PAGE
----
"Plato's text, The Symposium, consists of speeches in praise of Eros by a group of notable men at a banquet. Aristophanes, the comic playwright of ancient Athens, uses his time to explain the origin of our desire. Once upon a time there were three kinds of human beings: male, descended from the sun; female, descended from the earth; and androgynous, with both male and female elements, descended from the moon. Each human being was completely round, with four arms and four legs, two identical faces on opposite sides of a head with four ears. They walked both forwards and backwards and ran by turning cartwheels on their eight limbs, moving in circles like their parents the planets.
The gods on Olympus felt threatened by these unruly and powerful creatures that might someday scale the heavens. The gods debated what to do about these creatures. In the end, Zeus acted and split the humans in half dividing their power.
Aristophanes explained that when we find our other half, we are 'lost in an amazement of love and friendship and intimacy' that cannot be accounted for by a simple appetite for sex, but rather by a desire to be whole again, and restored to our original nature." Tom Suhler
This story in part was the inspiration for the images in the series "The Symposium": ancient humans before and after Zeus' intervention.
What would it be like to live in the clouds?
Moving through them
Sitting on them and in them
Would there be an up or down?
What would your world look like?
What would it look like to observers from the ground?
These are just a few of the ideas that conceived this collection almost 10 years ago. During the last 18 months many different narratives have been explored and and completely different environments have evolved in the studio. All of this done on set without the need for digital manipulation of these images.
Photographer Tom Suhler takes photos but not without tremendous thought and planning. His knowledge of history, art, literature, mythology, and philosophy influence the "story" behind each series of photographs that he explores and produces.
In his words, "I am driven by my curiosity of everything and to my desire to stimulate people's imagination and their curiosity. I strive to create pieces that are engaging, open to interpretation, interesting during repeated viewings, and inspiring.
My process often follows the following steps:
Forget everything I know how to do.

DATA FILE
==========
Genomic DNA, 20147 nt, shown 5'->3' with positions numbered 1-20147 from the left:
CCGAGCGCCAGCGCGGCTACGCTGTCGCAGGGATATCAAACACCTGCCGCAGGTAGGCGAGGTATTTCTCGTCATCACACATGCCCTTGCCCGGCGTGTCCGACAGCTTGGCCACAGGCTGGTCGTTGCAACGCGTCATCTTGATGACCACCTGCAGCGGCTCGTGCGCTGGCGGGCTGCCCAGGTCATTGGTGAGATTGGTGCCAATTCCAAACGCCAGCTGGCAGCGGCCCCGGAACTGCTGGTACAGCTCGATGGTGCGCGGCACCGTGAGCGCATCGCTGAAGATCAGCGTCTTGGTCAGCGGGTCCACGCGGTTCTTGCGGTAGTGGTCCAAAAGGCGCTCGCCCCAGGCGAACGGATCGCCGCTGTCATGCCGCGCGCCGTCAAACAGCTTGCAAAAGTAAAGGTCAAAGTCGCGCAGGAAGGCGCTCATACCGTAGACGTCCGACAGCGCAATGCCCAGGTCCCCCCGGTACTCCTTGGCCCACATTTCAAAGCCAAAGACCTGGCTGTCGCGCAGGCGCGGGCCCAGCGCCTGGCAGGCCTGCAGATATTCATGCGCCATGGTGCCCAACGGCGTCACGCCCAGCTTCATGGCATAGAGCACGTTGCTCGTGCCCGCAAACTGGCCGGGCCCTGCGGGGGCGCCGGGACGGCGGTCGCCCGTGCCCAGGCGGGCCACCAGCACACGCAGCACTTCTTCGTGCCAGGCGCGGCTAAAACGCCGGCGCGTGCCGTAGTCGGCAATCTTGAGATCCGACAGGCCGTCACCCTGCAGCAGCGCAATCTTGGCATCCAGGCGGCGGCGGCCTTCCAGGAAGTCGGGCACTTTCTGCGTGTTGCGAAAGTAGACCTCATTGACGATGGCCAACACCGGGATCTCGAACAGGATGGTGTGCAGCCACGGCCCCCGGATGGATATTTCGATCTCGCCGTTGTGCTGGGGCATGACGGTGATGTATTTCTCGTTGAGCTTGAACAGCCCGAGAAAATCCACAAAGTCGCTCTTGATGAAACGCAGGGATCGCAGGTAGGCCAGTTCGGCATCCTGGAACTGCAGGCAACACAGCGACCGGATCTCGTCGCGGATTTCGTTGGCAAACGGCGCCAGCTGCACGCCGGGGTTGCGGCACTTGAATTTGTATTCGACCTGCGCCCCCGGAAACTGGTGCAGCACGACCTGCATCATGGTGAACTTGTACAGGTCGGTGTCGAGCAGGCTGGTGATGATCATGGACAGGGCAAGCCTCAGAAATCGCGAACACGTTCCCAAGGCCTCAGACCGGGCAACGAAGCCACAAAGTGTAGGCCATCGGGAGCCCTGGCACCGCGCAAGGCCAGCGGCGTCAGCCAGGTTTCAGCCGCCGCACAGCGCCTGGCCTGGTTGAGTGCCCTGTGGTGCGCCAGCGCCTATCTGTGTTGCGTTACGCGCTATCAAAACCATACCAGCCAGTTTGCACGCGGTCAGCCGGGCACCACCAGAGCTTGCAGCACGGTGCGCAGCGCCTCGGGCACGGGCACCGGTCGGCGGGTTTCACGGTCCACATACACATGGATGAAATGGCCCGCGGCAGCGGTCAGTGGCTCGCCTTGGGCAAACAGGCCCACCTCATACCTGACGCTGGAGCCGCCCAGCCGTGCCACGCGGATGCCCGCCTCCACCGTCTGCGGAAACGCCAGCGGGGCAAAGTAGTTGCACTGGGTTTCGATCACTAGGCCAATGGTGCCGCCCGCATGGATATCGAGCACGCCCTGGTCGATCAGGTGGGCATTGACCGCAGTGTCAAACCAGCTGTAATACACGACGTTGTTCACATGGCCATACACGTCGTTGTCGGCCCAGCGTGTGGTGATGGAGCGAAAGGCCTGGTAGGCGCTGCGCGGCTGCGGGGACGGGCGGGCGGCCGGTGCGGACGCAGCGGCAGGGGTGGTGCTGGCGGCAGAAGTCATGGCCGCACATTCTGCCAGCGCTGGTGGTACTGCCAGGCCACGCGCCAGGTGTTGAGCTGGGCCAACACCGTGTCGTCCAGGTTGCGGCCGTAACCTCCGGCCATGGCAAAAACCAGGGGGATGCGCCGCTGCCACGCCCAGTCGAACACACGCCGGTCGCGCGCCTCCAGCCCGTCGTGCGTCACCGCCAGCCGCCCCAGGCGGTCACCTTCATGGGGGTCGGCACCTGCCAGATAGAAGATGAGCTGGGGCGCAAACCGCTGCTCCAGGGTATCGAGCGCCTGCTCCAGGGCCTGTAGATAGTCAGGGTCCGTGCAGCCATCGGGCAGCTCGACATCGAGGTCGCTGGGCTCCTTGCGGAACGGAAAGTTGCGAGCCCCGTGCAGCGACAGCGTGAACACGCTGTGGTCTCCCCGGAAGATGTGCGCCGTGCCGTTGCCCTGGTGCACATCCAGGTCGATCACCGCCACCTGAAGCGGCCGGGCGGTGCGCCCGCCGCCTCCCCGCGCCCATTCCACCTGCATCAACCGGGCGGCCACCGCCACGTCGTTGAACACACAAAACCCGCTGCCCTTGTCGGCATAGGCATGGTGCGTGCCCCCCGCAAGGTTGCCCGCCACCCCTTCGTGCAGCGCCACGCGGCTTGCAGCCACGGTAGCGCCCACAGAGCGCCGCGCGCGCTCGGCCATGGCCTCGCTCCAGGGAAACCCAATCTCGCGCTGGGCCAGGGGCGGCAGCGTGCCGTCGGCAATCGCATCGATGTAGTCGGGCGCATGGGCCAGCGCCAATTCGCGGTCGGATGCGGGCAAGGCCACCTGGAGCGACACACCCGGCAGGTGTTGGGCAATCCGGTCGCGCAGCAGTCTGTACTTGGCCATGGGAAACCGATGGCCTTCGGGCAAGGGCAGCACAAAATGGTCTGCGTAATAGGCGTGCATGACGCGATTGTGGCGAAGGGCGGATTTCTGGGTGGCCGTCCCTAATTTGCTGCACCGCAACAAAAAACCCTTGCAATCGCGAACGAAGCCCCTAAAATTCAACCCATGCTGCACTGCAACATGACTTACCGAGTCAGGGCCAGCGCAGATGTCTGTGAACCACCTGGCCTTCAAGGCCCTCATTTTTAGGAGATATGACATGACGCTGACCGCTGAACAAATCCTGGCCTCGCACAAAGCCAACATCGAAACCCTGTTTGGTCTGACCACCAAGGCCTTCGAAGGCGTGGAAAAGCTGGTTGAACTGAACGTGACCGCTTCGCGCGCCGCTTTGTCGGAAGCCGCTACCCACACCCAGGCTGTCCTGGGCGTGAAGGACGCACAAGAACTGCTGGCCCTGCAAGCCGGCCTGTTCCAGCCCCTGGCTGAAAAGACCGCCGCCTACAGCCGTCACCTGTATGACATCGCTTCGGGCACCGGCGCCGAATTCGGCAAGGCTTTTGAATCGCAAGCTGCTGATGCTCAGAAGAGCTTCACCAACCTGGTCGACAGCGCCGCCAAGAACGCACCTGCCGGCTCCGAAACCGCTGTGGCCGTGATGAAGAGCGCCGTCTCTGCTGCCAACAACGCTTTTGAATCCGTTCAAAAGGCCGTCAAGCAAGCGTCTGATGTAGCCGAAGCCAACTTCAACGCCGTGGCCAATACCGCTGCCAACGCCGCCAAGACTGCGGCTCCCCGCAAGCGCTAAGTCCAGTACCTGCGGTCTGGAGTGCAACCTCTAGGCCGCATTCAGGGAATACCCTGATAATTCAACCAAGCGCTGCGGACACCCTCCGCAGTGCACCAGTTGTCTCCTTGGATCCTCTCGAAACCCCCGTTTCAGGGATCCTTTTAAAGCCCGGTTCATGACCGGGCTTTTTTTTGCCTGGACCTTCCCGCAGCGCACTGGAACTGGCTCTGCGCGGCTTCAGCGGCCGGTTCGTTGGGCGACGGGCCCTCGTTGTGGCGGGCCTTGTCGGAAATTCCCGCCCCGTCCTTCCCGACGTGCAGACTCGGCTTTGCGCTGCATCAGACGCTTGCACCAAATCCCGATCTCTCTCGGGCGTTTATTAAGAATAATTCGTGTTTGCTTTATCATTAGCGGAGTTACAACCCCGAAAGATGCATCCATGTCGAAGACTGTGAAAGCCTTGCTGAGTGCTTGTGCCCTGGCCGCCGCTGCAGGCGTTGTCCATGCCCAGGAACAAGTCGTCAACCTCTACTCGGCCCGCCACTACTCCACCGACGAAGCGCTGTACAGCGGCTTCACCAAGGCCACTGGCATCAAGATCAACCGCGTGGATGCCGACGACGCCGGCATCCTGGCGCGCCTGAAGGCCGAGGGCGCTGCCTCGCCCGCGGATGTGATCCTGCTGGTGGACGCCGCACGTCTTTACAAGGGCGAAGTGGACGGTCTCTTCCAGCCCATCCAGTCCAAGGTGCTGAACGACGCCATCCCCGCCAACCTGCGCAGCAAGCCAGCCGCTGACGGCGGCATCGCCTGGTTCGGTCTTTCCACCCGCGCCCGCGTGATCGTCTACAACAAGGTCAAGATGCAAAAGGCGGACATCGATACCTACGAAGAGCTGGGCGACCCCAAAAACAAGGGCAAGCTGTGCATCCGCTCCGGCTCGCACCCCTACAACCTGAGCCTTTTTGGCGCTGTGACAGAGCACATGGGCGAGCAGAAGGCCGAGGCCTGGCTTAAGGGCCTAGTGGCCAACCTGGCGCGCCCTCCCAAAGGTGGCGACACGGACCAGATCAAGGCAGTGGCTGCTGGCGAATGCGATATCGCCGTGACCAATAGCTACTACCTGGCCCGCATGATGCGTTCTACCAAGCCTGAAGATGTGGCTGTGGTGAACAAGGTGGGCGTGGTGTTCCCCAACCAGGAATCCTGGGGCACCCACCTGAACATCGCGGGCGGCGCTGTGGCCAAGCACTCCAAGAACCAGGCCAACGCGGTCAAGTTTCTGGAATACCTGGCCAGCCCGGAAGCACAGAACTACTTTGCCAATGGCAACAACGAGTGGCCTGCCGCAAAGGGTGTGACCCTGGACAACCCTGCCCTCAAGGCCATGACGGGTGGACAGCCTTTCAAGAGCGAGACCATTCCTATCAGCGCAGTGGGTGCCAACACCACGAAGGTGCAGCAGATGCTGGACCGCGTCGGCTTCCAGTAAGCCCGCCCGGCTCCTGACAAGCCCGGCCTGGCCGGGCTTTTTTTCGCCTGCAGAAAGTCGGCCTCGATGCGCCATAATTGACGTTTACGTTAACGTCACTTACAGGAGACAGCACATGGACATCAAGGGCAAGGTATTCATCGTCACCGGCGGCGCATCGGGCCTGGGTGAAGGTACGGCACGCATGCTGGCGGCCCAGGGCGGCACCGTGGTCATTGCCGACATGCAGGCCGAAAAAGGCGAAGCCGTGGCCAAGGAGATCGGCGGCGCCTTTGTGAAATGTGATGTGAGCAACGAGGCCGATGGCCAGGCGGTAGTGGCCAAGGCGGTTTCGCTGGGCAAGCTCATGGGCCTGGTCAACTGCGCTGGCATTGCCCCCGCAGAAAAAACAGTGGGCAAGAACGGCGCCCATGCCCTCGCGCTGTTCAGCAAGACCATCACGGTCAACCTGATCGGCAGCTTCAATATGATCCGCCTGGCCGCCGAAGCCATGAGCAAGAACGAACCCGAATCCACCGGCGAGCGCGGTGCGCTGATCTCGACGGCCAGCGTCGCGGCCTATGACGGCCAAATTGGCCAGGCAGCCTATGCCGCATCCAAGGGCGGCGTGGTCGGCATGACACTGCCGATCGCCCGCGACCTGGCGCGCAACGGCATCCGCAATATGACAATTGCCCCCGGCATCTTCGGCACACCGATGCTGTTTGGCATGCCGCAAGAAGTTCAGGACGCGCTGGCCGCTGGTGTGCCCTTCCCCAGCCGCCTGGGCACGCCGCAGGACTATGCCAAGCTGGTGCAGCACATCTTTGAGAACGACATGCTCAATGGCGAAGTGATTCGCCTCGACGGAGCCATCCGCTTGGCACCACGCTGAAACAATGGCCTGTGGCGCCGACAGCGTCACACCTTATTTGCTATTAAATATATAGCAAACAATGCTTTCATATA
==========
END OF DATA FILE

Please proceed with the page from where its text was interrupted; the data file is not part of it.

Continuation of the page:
Figure out how to create it.
The process is more interesting to me rather than working with the things I already know how to do. There are many more failures than successes this way but it creates more unique and interesting pieces. Besides, if the chance of failure is not significant then success means very little."
The series "Vitruvian Woman" illustrates this approach that is both scholarly and creative. Marcos Vitruvius Pollio, born around 80 BC, served in the Roman army designing and constructing artillery machines. He was also an architect and his most important work was literary. He wrote the only surviving book on architecture from classic antiquity, " De Architectura", known today as "The Ten Books on Architecture". His discussion of the proportions of man inspired people to give those ideas form. It was thought that the proportions of the human body should be able to fit in a circle and a square. The significance of this thought was centered around the belief that the circle represented the cosmic and divine and the square that which was earthly and secular. "The human body wasn't just designed according to the principles that governed the world, it was the world, in miniature." (Smithsonian Magazine)
The most well-known is Leonardo da Vinci's "Vitruvian Man", the image on the top right. The image in the middle is believed to be the earliest Viturvian man executed by Francisco de Giorgio. Da Vinci did his in 1487 and the one on the left was done in 1521 by Cesare Cesariano. Suhler's "Vitruvian Woman" series was created on set in his studio with no digital manipulations.
Credit given to Smithsonian Magazine (online), Wikipedia, and Tom Suhler for the ideas put forth in this blog.
Michael michaud designs from nature
Jewelry designer Michael Michaud of Connecticut credits nature for his design inspirations: "Nature's creations are the ultimate Art that fills our hearts with joy, warms our souls with promise and fuels our spirit with desire. My true inspiration to reflect this beauty in adornment is what my Art is all about."
One of my personal favorites of Michael's are the pieces using the ash leaf design. Michael includes information about each leaf or part of nature that inspires his pieces. His description of the ash leaf sent me on some research to find out more. Michael shares," The Ash Leaf's leaves have long been thought to attract love and prosperity. One of the great Leafs of Ireland, this leaf has rich history in folk lore and religion. Growing up to 80 feet tall, the Ash Leaf became known as the Great Mother of the forest and eventually as the Leaf of life. A symbol of strength, empowerment, and destiny."
I did some further research and learned that the Ash tree was very important in Viking mythology being the "tree of life". In Ireland, it is the second most popular tree to be beside holy wells. In British folklore, it was seen to offer special protection for babies and children. In many parts of England, children would bring a branch of the ash tree to school on Ash Wednesday.
Seems like a beautiful accessory to wear on Easter.
Blessings from Art Connections Gallery on this most Holy Day.